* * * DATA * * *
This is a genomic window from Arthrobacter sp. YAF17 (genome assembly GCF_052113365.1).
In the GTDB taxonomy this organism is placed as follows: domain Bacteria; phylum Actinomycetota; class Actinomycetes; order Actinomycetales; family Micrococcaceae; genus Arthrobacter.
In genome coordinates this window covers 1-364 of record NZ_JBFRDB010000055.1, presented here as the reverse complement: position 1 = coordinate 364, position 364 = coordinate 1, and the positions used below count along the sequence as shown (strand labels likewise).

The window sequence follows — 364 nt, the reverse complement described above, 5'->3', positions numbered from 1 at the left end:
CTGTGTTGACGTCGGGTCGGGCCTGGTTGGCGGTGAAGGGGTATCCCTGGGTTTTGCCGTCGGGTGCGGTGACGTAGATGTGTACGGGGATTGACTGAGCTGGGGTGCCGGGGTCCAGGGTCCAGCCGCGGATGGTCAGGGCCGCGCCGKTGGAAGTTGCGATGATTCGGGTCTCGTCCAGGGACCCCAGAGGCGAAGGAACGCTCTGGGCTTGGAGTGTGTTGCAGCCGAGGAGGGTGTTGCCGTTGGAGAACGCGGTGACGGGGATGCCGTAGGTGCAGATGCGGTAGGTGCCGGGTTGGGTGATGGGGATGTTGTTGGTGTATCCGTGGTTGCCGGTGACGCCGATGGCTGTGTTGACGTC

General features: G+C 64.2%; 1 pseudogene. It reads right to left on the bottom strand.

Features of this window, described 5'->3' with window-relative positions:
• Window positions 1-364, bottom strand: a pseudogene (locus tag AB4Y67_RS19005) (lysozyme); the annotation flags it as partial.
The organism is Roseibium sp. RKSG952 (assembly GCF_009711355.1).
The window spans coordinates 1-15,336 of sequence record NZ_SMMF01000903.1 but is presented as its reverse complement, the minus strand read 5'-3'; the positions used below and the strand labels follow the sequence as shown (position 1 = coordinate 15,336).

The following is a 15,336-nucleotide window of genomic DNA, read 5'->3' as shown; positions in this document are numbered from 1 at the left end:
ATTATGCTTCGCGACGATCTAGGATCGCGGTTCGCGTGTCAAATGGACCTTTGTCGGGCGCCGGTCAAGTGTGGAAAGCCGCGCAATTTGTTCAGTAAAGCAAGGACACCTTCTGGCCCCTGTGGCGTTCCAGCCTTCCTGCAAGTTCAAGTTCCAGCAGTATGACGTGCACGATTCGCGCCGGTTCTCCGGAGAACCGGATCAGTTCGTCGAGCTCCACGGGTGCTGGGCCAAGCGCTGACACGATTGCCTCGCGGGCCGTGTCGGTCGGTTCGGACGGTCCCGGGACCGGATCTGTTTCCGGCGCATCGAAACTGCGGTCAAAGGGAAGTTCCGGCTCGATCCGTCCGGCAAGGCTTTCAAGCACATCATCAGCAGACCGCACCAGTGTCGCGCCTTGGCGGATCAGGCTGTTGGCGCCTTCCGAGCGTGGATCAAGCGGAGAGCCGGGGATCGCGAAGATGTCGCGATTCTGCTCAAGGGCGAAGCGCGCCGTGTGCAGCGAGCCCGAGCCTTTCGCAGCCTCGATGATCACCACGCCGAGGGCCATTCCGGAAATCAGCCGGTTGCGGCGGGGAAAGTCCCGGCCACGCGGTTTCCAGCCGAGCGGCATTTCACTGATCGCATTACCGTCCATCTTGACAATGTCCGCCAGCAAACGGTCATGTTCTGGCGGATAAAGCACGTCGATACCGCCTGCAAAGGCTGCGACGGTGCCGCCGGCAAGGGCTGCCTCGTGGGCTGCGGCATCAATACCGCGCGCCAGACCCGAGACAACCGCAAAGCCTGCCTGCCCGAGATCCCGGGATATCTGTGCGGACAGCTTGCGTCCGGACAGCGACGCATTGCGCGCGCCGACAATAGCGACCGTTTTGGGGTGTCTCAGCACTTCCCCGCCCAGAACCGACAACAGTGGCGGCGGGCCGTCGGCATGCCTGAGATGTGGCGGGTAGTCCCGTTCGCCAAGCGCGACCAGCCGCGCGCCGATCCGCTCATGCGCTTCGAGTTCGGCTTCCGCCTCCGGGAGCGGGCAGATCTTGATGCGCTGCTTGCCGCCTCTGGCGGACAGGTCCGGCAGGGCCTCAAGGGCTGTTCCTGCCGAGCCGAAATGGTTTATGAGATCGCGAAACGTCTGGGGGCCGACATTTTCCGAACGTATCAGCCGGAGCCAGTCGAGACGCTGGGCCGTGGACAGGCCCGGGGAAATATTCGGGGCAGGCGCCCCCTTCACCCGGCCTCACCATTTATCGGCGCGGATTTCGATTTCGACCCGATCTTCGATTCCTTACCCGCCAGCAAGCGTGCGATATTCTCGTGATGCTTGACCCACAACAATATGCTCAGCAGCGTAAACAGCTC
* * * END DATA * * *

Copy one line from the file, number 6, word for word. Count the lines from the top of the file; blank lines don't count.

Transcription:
General features: G+C 64.2%; 1 pseudogene. It reads right to left on the bottom strand.